The writing is unique, meandering and very creative with the use of language. It can make for some initial reading hiccups, until it draws you in with the power of the stories themselves. The content focuses on the kind of experiences that are usually swept aside by mainstream storytelling. In this its trajectory is the same as has been drawn by writers like Tarun Tejpal and Arvind Addiga, but it is unique to itself in the innovative writing form.
In all the stories the innovative prose is employed to structure a seething build up of emotion until the story boils over. The first story, “The Good Mother” begins slowly, with what appears to be one more angst laden woman journeying through the vast spiritual rehab terrain that India is known to be. It is seemingly predictable, almost repulsive in its description of the woman’s actions, sexual and otherwise. However, the story continues at its pace, undeterred, into a shocking understanding of motherhood gone awry.
There is a fresh empathy in the book with women and children. Regardless of whether they are in Delhi or L.A., Koshy finds them a voice that speaks of their experiences intimately. “Romancing the Koodawala”, tells, what is a common enough story of a girl far from home, working as a maid in an elite Delhi home. Despite the quiet fury in the telling, against the injustice of her situation and despite the sorrow that she bears, it is a strangely uplifting story:
“I have been watching the men wooing Mona for some three months and have some understanding of the script they are playing out. Then one morning it all changed. Mona is, as usual, leaning over the balcony railing, her fifteen year old hips bending easily so she can better flash what she wishes to flash. Held in abeyance in her hand is the glass. But Mona is not holding it in her usual ready stance of one just as capable of flinging its icy contents to douse too eager a fire as she is of quenching a respectfully expressed thirst. No, in this case she is cradling it. And what is this rising, evanescent from the rim of steel – not Delhi fog, I don’t think. No it is something cloudy but pure, something possessed of delicacy.”The writing, in this last sentence, could be describing itself.
It must be said, that, in its uneven moments, the prose can be tedious. When it gets very convoluted and reader attention slackens, the book dips. Also the dark edge of the stories can become overwhelming. However Koshy keeps you hooked with the promise of her steady hand taking you to startling places. And she delivers on the promise with her emotionally lucid, original voice.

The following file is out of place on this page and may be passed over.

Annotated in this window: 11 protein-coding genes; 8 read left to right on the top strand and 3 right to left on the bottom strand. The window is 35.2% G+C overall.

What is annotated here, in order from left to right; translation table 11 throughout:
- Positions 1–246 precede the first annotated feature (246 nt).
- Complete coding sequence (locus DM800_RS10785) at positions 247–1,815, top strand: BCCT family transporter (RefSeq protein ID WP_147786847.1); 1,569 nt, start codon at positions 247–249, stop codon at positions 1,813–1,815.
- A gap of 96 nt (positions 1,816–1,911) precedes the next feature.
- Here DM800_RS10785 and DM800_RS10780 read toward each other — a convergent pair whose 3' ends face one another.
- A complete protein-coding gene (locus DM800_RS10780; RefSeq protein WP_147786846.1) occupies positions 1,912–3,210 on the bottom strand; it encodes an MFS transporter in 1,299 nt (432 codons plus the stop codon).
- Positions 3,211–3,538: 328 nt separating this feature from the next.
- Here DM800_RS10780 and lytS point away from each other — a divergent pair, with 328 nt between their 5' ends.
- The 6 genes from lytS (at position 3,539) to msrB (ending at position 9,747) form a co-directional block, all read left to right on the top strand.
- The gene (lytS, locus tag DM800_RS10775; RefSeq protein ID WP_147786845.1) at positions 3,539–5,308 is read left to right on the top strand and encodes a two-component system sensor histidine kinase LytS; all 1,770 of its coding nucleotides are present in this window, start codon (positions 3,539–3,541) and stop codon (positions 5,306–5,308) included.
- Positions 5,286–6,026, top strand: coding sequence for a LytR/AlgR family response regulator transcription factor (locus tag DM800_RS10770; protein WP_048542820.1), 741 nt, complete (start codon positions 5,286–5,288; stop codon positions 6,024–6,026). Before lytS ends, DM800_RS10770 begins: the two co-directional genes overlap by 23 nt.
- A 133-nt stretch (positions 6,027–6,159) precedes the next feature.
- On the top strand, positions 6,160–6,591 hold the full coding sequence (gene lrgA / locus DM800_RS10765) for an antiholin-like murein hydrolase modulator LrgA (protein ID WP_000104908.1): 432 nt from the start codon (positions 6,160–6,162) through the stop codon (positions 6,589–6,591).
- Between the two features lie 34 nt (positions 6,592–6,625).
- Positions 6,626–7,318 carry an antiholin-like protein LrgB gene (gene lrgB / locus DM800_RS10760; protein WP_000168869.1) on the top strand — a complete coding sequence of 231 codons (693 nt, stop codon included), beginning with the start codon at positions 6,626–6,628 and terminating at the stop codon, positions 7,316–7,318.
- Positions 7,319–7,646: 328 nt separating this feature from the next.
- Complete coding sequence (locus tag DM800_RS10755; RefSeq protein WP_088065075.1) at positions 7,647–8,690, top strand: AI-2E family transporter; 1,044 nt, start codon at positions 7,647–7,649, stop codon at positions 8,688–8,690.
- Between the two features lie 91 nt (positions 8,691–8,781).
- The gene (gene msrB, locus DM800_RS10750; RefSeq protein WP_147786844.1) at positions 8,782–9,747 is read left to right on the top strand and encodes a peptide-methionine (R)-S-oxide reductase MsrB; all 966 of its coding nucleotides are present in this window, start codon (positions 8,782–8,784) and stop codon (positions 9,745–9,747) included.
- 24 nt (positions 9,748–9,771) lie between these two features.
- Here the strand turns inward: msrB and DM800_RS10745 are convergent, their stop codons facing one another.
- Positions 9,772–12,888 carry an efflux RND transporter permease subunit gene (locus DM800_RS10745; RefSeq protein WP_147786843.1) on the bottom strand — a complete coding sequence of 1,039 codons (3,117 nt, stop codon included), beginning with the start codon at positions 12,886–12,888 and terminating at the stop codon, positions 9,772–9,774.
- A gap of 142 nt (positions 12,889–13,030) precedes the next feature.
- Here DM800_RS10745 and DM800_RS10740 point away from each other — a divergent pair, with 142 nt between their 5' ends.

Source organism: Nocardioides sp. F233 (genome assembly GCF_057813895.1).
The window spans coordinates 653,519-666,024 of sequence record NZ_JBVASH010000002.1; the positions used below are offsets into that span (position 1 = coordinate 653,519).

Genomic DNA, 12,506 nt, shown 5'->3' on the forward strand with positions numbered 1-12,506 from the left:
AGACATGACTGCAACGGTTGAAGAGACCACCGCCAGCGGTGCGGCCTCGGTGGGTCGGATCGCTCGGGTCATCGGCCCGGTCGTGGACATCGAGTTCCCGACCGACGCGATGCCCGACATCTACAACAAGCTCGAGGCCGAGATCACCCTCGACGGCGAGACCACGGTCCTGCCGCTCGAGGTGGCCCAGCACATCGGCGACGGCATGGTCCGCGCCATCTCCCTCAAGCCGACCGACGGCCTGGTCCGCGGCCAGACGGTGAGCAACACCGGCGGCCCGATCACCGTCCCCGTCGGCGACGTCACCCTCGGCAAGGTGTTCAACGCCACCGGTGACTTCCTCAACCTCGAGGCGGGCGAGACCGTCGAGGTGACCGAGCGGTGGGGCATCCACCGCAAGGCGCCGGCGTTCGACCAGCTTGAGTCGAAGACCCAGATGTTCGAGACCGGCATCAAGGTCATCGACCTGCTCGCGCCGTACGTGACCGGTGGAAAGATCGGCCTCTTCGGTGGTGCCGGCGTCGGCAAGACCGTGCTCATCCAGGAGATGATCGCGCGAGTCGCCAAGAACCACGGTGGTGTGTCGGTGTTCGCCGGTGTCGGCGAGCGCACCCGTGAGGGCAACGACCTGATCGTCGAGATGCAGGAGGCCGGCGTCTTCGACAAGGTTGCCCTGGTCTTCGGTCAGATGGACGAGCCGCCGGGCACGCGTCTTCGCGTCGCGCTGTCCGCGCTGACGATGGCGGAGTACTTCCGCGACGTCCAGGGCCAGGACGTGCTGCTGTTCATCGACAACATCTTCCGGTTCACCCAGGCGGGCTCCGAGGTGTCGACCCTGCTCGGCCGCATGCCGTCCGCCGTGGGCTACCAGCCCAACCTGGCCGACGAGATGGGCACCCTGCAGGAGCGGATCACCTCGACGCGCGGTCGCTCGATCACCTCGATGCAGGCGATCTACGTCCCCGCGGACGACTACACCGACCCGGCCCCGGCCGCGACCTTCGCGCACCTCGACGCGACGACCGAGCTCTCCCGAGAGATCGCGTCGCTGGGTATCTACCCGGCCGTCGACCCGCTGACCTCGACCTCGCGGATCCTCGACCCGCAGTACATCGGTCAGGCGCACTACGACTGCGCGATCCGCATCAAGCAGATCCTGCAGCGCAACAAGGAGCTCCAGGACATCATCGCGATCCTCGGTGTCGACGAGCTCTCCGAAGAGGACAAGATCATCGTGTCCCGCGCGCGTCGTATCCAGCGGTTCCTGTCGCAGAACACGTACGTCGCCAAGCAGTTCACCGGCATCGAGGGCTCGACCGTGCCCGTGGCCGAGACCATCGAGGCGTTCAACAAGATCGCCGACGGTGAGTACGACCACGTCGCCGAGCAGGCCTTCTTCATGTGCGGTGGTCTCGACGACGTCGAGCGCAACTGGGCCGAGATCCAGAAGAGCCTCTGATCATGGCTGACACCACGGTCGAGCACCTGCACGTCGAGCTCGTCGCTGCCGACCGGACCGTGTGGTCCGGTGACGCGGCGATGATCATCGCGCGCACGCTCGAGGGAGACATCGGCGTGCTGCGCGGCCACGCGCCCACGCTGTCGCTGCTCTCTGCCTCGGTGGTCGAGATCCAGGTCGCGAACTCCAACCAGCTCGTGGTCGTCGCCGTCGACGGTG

Book Description: In If It Is Sweet, precisely etched characters collide, the blind suddenly seeing the blind. Mridula Koshy plumbs the chasms across which they stare, asking the question: what is it people see when they see one another? Her characters are proximate, though from vastly different class backgrounds. Servants and mistresses. Middle-class insomniacs wandering the same footpaths on which labourers wake to care for their sleepless infants. An old man, his maid, and a koodawallah, and a conversation that ends in both insight and blindness. If It is Sweet does not set out to transport the reader to another world. It is one rooted in an unsettled world; it intends to unsettle. What hardship does to the human spirit is one of the central questions asked by literature. Koshy’s stories are not those maids-and-madams stories that have found poverty ennobling. Nor does she argue that poverty is a curtain so dark one cannot see past it. In “The Good Mother”, the middle-class woman from Manchester, in Delhi to scatter the ashes of her two young boys killed in a car accident, is clearly not safe on her side of the dark curtain. She agonizes over her failed motherhood. On the other side, in “P.O.P.” an old Banjara woman, resident of a bustee, laments her failed motherhood: “Manish was such a good boy when he was little. But I should have known. The least little thing he did wrong he thought marked him as bad. After that, he would only do wrong. The child could never see all the space there is between black and white, good and bad.” Privilege does not protect characters from degradation, nor does poverty rob them of the soul-searching that is usually the purview, in literature, of the well-off. It is in such reordering of traditional narration that these stories achieve their unity as a collection. Exhilaratingly, this is a collection that claims Delhi’s place in the world. Although not all of the stories are set in Delhi it is clear that Delhi is their centre of gravity. Kotla and Klamath Falls, Oregon rest cheek to cheek and Los Angeles’ Sunset Blvd runs right through Connaught Place, and alongside KG Marg. Above all Koshy propels the reader amongst the lives jostling on these streets to see the dark interior of their stories illuminated briefly in their moment of contact
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